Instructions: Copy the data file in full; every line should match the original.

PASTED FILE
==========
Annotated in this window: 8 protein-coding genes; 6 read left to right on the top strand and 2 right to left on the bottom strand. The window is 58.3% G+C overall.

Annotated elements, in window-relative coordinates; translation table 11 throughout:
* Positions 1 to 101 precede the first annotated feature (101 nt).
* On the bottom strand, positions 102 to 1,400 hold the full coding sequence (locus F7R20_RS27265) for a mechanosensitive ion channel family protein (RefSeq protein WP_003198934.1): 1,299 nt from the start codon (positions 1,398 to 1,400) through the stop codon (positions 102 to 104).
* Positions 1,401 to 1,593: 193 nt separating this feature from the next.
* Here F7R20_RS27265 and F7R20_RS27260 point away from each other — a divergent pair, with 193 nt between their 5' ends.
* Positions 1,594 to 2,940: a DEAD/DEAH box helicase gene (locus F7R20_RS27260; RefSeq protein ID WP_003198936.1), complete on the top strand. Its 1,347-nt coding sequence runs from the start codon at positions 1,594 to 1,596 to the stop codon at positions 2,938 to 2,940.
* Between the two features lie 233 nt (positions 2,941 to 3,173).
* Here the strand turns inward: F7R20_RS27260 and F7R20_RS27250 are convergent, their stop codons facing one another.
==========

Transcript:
Annotated in this window: 8 protein-coding genes; 6 read left to right on the top strand and 2 right to left on the bottom strand. The window is 58.3% G+C overall.

Annotated elements, in window-relative coordinates; translation table 11 throughout:
* Positions 1 to 101 precede the first annotated feature (101 nt).
* On the bottom strand, positions 102 to 1,400 hold the full coding sequence (locus F7R20_RS27265) for a mechanosensitive ion channel family protein (RefSeq protein WP_003198934.1): 1,299 nt from the start codon (positions 1,398 to 1,400) through the stop codon (positions 102 to 104).
* Positions 1,401 to 1,593: 193 nt separating this feature from the next.
* Here F7R20_RS27265 and F7R20_RS27260 point away from each other — a divergent pair, with 193 nt between their 5' ends.
* Positions 1,594 to 2,940: a DEAD/DEAH box helicase gene (locus F7R20_RS27260; RefSeq protein ID WP_003198936.1), complete on the top strand. Its 1,347-nt coding sequence runs from the start codon at positions 1,594 to 1,596 to the stop codon at positions 2,938 to 2,940.
* Between the two features lie 233 nt (positions 2,941 to 3,173).
* Here the strand turns inward: F7R20_RS27260 and F7R20_RS27250 are convergent, their stop codons facing one another.